Family Vacations to Charlotte, North Carolina

Bank of America Stadium Charlotte, North Carolina
Bank of America Stadium (courtesy, Visit Charlotte)

Charlotte Family Travel Tips

  • Animate your own film at Studio-i in the ImaginOn.
  • Walk through an anatomically correct giant eye and see an IMAX film at Discovery Place.
  • Hear the Grandpa Tree explain the sounds of the night at the Charlotte Nature Museum.
  • See how people lived in the post-Civil War South at Charlotte's excellent museums.
  • Splash in the lagoon, ride the roller coasters, and have Nickelodeon-inspired adventures at Paramount's Carowinds.

Nestled in the Piedmont area in south-central North Carolina, Charlotte, the second largest financial center in the U.S., is more than just a soulless city of suits. Check out its interesting museums, stroll the McGill Rose Garden, and enjoy family-friendly fun without the chaos of other major family hubs.

At the newly opened ImaginOn: The Joe & Joan Martin Center, teens can animate their own movie at Studio-i, equipped with four cameras, a large blue screen, and state-of-the-art software; toddlers and older kids put together computer-generated picture books using touch-screen computers and oversized keyboards at the Story Jar; families enjoy watching productions together at the facility's Children's Theater.

See your shadow stay on the wall after you walk away at Discovery Place, a science center with interactive exhibits and demonstrations designed primarily for kids six to 12. Little tykes can build a dam at a water table or explore a treehouse in KidsPlace. Feel the force of a simulated tornado in the Our Living Planet exhibit, or play at being an on-screen meteorologist in the WSOC-TV Severe Weather Center.

The talking "Grandpa Tree" at the Charlotte Nature Museum's Nature Dome explains which critters make those spooky sounds at night. Puppets educate and entertain at the museum's Dragonfly Theater and hundreds of butterflies flitter about at the Butterfly Pavilion.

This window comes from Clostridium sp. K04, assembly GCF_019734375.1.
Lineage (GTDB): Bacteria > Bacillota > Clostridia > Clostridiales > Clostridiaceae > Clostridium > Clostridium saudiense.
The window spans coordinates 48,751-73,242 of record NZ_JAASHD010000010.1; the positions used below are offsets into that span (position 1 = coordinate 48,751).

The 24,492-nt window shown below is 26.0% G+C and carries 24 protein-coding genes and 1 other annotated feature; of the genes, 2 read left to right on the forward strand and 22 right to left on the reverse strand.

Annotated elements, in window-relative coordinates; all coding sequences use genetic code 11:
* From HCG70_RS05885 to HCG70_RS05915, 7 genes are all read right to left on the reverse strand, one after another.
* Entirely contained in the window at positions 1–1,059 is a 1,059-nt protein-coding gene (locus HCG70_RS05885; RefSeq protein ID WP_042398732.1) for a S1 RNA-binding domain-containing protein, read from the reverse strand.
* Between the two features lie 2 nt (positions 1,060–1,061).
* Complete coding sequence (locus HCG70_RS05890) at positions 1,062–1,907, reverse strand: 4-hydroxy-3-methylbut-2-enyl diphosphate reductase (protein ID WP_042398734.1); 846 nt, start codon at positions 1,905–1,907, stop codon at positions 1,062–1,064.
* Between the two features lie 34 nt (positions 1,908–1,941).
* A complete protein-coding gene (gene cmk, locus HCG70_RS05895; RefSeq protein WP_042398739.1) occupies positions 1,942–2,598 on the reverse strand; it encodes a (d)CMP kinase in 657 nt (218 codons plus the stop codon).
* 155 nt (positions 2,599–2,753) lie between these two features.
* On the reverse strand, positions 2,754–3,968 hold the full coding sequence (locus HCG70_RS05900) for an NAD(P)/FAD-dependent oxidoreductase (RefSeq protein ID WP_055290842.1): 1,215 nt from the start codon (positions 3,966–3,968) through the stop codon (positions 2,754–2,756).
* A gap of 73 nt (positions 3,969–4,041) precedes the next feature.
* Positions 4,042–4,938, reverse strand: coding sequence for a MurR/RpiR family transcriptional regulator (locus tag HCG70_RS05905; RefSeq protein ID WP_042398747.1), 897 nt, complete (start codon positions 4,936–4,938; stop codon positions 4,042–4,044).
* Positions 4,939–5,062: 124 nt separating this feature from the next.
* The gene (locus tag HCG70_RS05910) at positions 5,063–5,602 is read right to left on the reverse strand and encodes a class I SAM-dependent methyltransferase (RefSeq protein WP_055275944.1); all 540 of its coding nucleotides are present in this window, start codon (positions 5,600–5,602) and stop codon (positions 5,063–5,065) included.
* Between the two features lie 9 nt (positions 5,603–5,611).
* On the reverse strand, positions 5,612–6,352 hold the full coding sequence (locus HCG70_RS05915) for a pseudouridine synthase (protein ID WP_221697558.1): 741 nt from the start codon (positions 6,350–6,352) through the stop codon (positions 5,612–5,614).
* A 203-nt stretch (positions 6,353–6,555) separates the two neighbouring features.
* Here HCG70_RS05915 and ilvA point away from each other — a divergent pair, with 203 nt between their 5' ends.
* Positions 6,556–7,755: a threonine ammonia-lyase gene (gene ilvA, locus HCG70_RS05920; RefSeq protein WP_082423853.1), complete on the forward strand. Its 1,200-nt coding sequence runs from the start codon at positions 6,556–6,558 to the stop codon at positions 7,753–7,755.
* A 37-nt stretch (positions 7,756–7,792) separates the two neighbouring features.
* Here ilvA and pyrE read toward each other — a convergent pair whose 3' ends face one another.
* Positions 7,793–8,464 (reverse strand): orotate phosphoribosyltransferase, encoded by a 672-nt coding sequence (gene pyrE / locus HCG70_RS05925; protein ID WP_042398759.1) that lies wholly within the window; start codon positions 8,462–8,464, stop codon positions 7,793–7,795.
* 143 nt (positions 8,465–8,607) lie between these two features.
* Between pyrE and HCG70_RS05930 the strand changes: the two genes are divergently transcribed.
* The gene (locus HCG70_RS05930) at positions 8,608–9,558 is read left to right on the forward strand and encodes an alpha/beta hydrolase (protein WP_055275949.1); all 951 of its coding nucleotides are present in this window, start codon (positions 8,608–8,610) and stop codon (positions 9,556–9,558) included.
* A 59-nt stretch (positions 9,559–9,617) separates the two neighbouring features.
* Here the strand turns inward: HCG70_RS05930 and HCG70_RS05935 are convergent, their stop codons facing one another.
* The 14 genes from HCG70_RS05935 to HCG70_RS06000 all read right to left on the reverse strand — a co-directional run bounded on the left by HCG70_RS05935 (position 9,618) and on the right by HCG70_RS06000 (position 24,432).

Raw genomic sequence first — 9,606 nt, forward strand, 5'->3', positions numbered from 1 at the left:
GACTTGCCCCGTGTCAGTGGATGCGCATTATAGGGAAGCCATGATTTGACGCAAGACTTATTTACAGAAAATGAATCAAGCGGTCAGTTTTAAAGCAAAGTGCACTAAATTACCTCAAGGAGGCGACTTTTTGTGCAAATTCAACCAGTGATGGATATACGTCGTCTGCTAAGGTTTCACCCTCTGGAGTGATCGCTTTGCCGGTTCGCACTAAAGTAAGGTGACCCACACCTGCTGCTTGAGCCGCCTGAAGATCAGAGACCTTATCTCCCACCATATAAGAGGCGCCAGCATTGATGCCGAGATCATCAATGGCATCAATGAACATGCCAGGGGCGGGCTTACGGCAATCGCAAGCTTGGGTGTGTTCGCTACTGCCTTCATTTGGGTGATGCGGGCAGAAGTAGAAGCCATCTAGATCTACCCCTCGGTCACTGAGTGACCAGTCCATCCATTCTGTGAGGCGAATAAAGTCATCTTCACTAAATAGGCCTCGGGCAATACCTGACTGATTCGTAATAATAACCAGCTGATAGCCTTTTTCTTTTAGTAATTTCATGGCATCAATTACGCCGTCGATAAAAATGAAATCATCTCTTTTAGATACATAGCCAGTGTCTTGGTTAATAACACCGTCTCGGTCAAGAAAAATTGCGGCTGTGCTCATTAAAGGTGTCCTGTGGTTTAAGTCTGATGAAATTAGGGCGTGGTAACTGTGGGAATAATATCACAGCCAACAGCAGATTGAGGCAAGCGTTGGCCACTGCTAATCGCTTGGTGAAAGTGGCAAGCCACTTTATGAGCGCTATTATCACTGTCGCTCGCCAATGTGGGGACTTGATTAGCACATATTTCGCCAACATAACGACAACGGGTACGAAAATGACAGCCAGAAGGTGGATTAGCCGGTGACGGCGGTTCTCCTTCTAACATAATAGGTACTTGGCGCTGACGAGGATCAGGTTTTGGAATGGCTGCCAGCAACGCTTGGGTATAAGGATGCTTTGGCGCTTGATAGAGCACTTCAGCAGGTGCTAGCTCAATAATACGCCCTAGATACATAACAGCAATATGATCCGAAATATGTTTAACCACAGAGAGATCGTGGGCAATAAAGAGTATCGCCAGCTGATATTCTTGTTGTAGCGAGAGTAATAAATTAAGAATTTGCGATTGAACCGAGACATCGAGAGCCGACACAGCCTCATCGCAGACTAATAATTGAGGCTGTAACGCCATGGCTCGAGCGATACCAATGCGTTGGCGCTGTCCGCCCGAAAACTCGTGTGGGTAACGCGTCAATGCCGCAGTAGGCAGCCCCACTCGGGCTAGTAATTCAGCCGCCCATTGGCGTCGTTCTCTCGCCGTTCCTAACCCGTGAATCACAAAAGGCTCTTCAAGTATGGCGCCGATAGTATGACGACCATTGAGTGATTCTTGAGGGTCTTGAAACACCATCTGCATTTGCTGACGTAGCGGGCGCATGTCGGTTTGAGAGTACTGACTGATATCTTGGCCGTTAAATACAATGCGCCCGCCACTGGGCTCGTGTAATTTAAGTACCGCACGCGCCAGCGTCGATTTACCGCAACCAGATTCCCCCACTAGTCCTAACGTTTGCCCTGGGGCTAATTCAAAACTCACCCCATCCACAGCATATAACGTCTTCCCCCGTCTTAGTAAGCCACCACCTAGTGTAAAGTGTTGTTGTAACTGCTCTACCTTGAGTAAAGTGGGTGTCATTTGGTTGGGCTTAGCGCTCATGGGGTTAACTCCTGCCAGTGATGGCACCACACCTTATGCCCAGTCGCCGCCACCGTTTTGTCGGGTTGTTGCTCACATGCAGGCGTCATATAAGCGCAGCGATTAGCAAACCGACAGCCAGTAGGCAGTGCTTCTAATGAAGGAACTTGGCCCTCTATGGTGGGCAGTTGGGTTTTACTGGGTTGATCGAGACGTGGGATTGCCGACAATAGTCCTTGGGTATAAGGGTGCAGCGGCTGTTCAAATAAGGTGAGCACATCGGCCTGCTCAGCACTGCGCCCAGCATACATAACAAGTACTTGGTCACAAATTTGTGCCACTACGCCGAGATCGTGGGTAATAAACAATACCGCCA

Play checkers on the front porch of a mill house or step inside a one-room tenant farmer's house at the Museum of the New South's "Cotton Fields to Skyscrapers: Charlotte and the Carolina Piedmont in the New South" exhibit. With more than 1,000 artifacts, images, video clips, music, and oral histories, this museum offers a comprehensive interpretation of post-Civil War Southern history. The 18th century comes alive as costumed guides take visitors through the Hezekiah Alexander House on the grounds of the Charlotte Museum of History. Built in 1774, the home is the oldest surviving structure in Charlotte. Peak into yet another era at the "Shotgun House," built in the late 1880s and fitted with furnishings from the 1940s, at the Afro-American Cultural Center, home to exhibits, films, and live performances.

Charlotte has been host to festival in the park for more than four decades, a gathering of hundreds of artists, craft exhibitors, and entertainers. The fall event (September 21-24, 2006) features pony rides and face painting for kids. For more kid thrills, drive ten miles south of town to Paramount's Carowinds Theme Park. New attractions for 2006 include Boomerang Bay Water Park featuring Platypus Plunge—a two-person tube twisting through 100 feet of curvy, banked turns—and Kookaburra Bay, a mammoth heated beach lagoon in a tropical setting. Big kids can hop on the hair-raising stand-up Vortex roller coaster, while the little ones have Nickelodeon Central, themed with the Rugrats Runaway Reptar, Wild Thornberrys River Adventure, and other rides based on the popular television characters.

NASCAR motorheads should make for Lowe's Motor Speedway, 12 miles northeast of town, for a guided tour, and also visit the nearby Hendrick Motorsports Museum, showcasing classic cars, racecars, and racing memorabilia.

Tip: Tired of walking? Take the Gold Rush-era rubber-wheeled trolley service around the Center City. Hop on Streetcar #85—an electric streetcar built in 1927—for a guided tour of the Historic South End and Center City.

Side trips: Asheville, Raleigh, Great Smoky Mountains's resident family expert Candyce Stapen has written the book on family travel, having authored some 1,400 travel articles and 27 books, 26 of them on family travel. She is the winner of the 2004 "Caribbean Travel Writer of the Year for North America" award and a three-time winner of the Society of American Travel Writers' Lowell Thomas Travel Journalism award. Her articles have appeared in publications including Nick Jr , FamilyFun , Parents , Better Homes & Gardens , Conde Nast Traveler , National Geographic Traveler , and the Family Travel Network , among others. Her book, the National Geographic Guide to Caribbean Family Vacations is available from

Published: 3 Oct 2007 | Last Updated: 8 Aug 2012
Details mentioned in this article were accurate at the time of publication


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